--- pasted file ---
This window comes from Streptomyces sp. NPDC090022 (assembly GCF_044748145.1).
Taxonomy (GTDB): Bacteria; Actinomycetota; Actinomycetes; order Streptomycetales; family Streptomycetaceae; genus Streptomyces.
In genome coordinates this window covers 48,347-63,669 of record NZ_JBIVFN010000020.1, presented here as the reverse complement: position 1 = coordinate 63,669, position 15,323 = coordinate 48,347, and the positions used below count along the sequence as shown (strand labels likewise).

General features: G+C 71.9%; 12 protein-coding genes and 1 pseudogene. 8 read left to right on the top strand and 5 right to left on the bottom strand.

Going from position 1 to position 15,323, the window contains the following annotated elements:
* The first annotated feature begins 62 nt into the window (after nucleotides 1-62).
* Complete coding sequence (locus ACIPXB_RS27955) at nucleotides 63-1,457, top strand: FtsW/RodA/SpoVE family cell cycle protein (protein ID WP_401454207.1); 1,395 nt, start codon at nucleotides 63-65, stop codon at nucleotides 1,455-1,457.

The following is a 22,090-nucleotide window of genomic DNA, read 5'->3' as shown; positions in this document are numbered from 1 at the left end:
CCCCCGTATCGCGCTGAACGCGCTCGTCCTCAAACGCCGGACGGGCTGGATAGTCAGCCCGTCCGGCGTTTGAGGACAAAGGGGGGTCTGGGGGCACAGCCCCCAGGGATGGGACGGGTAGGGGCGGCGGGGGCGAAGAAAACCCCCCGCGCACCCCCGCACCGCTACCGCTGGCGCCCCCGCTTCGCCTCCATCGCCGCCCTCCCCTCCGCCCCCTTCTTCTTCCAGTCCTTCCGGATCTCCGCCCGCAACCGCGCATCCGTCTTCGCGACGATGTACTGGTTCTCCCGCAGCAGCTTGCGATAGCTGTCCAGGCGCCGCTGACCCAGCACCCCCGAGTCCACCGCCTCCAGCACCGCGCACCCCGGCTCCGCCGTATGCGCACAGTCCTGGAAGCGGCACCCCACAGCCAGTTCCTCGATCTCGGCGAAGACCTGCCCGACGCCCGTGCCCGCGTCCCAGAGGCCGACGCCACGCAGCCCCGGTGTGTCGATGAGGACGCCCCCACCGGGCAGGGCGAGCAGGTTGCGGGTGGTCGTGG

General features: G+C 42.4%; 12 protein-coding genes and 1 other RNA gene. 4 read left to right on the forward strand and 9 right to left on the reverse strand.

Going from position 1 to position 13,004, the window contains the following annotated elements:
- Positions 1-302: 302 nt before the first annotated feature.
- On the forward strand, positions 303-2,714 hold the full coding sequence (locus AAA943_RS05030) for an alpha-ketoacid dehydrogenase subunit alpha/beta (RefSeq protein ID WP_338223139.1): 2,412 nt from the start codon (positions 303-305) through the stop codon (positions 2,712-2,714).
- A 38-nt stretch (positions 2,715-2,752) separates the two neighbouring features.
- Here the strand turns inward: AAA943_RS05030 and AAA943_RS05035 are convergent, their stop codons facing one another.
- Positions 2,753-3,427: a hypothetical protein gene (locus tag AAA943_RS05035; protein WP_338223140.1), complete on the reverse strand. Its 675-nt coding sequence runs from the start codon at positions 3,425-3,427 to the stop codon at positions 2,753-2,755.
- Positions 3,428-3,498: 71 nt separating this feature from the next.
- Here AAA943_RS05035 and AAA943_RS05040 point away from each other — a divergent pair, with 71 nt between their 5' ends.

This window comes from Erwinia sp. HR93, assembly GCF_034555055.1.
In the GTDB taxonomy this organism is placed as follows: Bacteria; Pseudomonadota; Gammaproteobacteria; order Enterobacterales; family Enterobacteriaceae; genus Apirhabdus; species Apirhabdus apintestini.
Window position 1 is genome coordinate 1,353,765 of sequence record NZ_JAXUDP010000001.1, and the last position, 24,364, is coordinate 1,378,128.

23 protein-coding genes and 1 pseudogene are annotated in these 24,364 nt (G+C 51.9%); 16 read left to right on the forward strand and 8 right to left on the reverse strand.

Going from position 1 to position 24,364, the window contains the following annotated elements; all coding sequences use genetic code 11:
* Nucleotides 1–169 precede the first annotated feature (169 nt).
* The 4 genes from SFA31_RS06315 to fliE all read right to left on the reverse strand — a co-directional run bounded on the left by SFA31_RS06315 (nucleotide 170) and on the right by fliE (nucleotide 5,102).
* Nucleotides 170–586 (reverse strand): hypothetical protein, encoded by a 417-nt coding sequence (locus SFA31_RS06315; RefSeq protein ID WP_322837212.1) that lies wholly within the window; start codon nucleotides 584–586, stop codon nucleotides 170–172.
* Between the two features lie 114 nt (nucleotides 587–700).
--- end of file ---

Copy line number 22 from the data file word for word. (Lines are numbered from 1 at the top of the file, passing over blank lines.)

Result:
23 protein-coding genes and 1 pseudogene are annotated in these 24,364 nt (G+C 51.9%); 16 read left to right on the forward strand and 8 right to left on the reverse strand.